Last week, Frank (not his real name) took a job for minimum wage. A fortysomething Web engineer who has worked for some of the biggest dot-coms, Frank had come to expect that his nearly 100K-a-year income was assured. But now that he’s been out of work for a year, he simmers with suppressed energy… So he took the job with the teenage-level pay, even though he considers it a humiliation. An exploitation.
Well, life sucks all over, Frank. You bled the system as hard and fast as you could, changing jobs five times in as many years, demanding a $10,000 raise every time, ultimately tripling your salary over the boom years. You became an “impulse shopper” and traveled the world on your big dot-com paychecks. You bought a house in San Francisco?! And today you’re making $9/hr.
I don’t suppose you see the connection between overpriced employees and failing companies, do you?
I think a little loyalty might have helped out. It’s difficult to become indispensible when you’re still figuring out where the coffee machine is.
Before the crash, new hires were often paid more than senior employees — not because the new folks were more valuable to the company, but because the market forced adjustments to compensation packages. In other words, thanks to job-hopping mercenaries like Frank, companies had to pay more to get less-skilled employees, and the senior staff sometimes got cheated in this process.
Of course, lots of them still have jobs. “Fate, it seems, is not without a sense of irony.”
In our parents’ generation, a typical career path spanned exactly one employer. Young and multiply-pierced dot-commers laughed at the notion of the gold watch, not only because it’s a pretty pitiful token for 50 years’ hard work, but at the base concept that anyone should have to work for 50 years in the first place. Personally, I feel the same way — I don’t plan to work for 50 years. But the retirement horizon is a lot farther away than it was three years ago, and although I could blame faceless entities like “the economy,” I’d rather blame people like Frank. If he and his ilk had stuck with one company, and built some products with value, maybe the crash wouldn’t have happened.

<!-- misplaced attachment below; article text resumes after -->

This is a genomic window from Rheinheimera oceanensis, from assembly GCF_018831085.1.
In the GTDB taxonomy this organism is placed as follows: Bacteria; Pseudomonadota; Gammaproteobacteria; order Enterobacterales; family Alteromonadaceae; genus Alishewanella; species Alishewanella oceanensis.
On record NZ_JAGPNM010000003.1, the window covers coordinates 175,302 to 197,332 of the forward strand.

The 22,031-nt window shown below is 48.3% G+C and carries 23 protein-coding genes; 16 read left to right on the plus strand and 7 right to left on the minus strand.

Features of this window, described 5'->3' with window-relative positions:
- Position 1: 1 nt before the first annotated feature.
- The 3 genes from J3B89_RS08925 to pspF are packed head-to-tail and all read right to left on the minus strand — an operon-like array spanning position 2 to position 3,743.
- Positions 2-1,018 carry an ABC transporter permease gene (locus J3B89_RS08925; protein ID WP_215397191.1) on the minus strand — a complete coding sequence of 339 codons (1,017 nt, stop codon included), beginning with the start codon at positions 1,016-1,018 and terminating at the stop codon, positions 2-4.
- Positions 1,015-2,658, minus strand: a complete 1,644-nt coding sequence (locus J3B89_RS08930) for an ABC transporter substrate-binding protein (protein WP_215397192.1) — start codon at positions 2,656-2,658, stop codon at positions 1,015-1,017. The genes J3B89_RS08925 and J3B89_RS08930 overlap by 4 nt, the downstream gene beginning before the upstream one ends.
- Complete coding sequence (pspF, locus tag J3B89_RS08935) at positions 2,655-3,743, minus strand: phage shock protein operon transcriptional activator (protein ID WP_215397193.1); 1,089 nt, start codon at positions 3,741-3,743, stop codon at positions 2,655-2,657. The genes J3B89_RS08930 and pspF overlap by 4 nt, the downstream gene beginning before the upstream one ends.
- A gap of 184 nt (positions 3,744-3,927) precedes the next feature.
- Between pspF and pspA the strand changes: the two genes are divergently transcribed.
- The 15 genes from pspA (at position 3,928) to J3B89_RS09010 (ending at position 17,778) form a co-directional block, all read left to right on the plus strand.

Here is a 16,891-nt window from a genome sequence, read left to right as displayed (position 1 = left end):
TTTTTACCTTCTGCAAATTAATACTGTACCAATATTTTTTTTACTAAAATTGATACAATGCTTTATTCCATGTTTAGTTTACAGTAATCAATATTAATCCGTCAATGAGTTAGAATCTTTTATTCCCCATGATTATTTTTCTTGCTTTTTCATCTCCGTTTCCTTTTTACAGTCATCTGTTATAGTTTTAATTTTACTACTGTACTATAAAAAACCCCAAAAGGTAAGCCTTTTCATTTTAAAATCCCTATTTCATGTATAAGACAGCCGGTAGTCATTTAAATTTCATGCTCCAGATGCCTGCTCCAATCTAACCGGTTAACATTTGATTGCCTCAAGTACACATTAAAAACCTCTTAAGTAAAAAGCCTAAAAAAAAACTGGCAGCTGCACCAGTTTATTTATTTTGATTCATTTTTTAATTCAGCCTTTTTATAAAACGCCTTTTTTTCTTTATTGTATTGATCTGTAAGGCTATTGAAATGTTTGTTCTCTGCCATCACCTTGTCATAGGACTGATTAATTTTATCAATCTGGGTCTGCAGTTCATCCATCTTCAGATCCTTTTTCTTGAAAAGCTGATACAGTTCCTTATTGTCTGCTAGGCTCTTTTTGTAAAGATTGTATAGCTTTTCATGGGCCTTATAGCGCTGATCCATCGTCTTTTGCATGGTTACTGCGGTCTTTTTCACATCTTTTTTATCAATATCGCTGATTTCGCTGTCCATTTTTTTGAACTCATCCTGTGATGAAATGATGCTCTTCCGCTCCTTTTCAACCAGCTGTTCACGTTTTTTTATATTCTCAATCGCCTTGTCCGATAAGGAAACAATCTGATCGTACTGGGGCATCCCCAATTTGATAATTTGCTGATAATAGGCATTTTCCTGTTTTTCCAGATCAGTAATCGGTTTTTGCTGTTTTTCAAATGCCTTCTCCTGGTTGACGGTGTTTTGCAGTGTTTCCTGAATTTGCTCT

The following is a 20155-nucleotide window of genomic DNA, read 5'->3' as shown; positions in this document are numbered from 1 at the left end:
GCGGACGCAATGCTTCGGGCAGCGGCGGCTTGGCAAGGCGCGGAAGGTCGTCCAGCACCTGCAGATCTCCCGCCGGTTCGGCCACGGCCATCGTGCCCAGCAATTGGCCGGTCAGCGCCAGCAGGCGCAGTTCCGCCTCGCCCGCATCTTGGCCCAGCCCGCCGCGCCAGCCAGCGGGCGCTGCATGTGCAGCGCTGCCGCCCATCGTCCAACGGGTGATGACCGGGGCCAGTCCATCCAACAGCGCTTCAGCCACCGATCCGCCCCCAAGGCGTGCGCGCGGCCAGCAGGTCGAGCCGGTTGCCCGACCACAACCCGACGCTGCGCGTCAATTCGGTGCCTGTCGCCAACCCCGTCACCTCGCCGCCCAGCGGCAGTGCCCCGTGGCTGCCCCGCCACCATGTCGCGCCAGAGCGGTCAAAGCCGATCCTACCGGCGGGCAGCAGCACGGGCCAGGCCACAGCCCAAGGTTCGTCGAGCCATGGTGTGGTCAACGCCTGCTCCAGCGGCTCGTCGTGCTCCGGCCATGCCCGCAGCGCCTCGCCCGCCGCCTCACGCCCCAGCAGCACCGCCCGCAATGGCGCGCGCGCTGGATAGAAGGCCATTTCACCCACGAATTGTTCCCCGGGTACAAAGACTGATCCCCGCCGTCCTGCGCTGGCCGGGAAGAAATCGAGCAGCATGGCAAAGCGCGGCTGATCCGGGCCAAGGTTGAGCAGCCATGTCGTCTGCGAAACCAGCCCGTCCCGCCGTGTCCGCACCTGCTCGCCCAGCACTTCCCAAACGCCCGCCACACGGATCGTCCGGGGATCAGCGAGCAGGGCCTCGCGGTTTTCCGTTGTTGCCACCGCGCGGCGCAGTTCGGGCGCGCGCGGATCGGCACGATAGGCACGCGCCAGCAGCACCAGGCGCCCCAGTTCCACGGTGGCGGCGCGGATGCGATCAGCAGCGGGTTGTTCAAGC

OK, wait, I take that back — we were doomed from the start. Too many people were trying to cash out for the industry to sustain itself. And I’m sure no big-city newspaper reporter would get suckered by a venture capitalist’s sob story, so Frank has to bear the brunt of my wrath. Honestly, I’m impressed he stuck with the industry after the bottom dropped out. I’d think most long-term-unemployed folks would bail out of this sinking ship, into different (and higher-paying) jobs in other sectors.